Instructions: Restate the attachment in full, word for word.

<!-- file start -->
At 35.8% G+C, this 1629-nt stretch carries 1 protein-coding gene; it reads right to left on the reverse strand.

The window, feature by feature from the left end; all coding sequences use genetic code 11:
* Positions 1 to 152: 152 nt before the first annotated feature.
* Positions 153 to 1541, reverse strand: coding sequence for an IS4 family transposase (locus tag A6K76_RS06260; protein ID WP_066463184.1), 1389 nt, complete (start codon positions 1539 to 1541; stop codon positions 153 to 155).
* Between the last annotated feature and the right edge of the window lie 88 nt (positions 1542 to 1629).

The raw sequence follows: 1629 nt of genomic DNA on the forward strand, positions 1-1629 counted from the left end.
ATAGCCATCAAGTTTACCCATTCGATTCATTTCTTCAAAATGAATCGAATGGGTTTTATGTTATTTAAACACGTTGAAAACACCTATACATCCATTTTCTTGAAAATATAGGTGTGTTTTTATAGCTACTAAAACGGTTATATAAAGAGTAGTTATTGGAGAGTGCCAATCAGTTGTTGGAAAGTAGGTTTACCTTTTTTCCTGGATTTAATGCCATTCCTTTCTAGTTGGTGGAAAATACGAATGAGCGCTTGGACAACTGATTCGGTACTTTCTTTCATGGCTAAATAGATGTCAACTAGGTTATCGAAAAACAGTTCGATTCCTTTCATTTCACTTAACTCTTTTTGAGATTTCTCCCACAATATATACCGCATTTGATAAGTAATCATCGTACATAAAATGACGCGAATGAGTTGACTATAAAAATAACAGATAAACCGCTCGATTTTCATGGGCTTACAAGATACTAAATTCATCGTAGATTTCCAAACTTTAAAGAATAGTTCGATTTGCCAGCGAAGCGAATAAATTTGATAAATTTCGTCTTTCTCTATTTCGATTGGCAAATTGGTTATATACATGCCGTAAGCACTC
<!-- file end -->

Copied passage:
At 35.8% G+C, this 1629-nt stretch carries 1 protein-coding gene; it reads right to left on the reverse strand.

The window, feature by feature from the left end; all coding sequences use genetic code 11:
* Positions 1 to 152: 152 nt before the first annotated feature.
* Positions 153 to 1541, reverse strand: coding sequence for an IS4 family transposase (locus tag A6K76_RS06260; protein ID WP_066463184.1), 1389 nt, complete (start codon positions 1539 to 1541; stop codon positions 153 to 155).
* Between the last annotated feature and the right edge of the window lie 88 nt (positions 1542 to 1629).

The raw sequence follows: 1629 nt of genomic DNA on the forward strand, positions 1-1629 counted from the left end.
ATAGCCATCAAGTTTACCCATTCGATTCATTTCTTCAAAATGAATCGAATGGGTTTTATGTTATTTAAACACGTTGAAAACACCTATACATCCATTTTCTTGAAAATATAGGTGTGTTTTTATAGCTACTAAAACGGTTATATAAAGAGTAGTTATTGGAGAGTGCCAATCAGTTGTTGGAAAGTAGGTTTACCTTTTTTCCTGGATTTAATGCCATTCCTTTCTAGTTGGTGGAAAATACGAATGAGCGCTTGGACAACTGATTCGGTACTTTCTTTCATGGCTAAATAGATGTCAACTAGGTTATCGAAAAACAGTTCGATTCCTTTCATTTCACTTAACTCTTTTTGAGATTTCTCCCACAATATATACCGCATTTGATAAGTAATCATCGTACATAAAATGACGCGAATGAGTTGACTATAAAAATAACAGATAAACCGCTCGATTTTCATGGGCTTACAAGATACTAAATTCATCGTAGATTTCCAAACTTTAAAGAATAGTTCGATTTGCCAGCGAAGCGAATAAATTTGATAAATTTCGTCTTTCTCTATTTCGATTGGCAAATTGGTTATATACATGCCGTAAGCACTC